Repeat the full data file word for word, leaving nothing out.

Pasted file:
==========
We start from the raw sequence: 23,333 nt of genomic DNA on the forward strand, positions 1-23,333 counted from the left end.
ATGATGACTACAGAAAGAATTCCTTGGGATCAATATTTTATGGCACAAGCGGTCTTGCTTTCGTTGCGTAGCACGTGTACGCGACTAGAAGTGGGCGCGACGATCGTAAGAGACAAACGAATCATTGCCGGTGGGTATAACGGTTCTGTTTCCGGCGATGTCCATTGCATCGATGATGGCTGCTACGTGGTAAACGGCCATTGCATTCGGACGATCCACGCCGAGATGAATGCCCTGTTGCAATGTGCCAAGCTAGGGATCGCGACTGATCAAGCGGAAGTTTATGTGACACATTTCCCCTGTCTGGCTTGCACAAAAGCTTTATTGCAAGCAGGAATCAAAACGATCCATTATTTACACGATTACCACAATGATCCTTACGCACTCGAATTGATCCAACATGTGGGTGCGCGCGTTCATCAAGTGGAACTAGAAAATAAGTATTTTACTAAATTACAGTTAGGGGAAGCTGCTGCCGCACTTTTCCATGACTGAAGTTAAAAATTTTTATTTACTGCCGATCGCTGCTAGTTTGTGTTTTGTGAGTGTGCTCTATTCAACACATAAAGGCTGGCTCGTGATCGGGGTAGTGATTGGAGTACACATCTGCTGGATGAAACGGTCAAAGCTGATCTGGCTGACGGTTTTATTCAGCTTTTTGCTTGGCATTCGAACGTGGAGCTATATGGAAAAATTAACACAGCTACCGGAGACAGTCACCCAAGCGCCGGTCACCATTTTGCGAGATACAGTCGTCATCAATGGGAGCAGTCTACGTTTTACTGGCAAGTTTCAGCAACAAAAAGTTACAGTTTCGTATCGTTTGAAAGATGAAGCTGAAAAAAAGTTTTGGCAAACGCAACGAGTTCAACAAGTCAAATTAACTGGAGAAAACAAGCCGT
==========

We start from the raw sequence: 23,333 nt of genomic DNA on the forward strand, positions 1-23,333 counted from the left end.
ATGATGACTACAGAAAGAATTCCTTGGGATCAATATTTTATGGCACAAGCGGTCTTGCTTTCGTTGCGTAGCACGTGTACGCGACTAGAAGTGGGCGCGACGATCGTAAGAGACAAACGAATCATTGCCGGTGGGTATAACGGTTCTGTTTCCGGCGATGTCCATTGCATCGATGATGGCTGCTACGTGGTAAACGGCCATTGCATTCGGACGATCCACGCCGAGATGAATGCCCTGTTGCAATGTGCCAAGCTAGGGATCGCGACTGATCAAGCGGAAGTTTATGTGACACATTTCCCCTGTCTGGCTTGCACAAAAGCTTTATTGCAAGCAGGAATCAAAACGATCCATTATTTACACGATTACCACAATGATCCTTACGCACTCGAATTGATCCAACATGTGGGTGCGCGCGTTCATCAAGTGGAACTAGAAAATAAGTATTTTACTAAATTACAGTTAGGGGAAGCTGCTGCCGCACTTTTCCATGACTGAAGTTAAAAATTTTTATTTACTGCCGATCGCTGCTAGTTTGTGTTTTGTGAGTGTGCTCTATTCAACACATAAAGGCTGGCTCGTGATCGGGGTAGTGATTGGAGTACACATCTGCTGGATGAAACGGTCAAAGCTGATCTGGCTGACGGTTTTATTCAGCTTTTTGCTTGGCATTCGAACGTGGAGCTATATGGAAAAATTAACACAGCTACCGGAGACAGTCACCCAAGCGCCGGTCACCATTTTGCGAGATACAGTCGTCATCAATGGGAGCAGTCTACGTTTTACTGGCAAGTTTCAGCAACAAAAAGTTACAGTTTCGTATCGTTTGAAAGATGAAGCTGAAAAAAAGTTTTGGCAAACGCAACGAGTTCAACAAGTCAAATTAACTGGAGAAAACAAGCCGT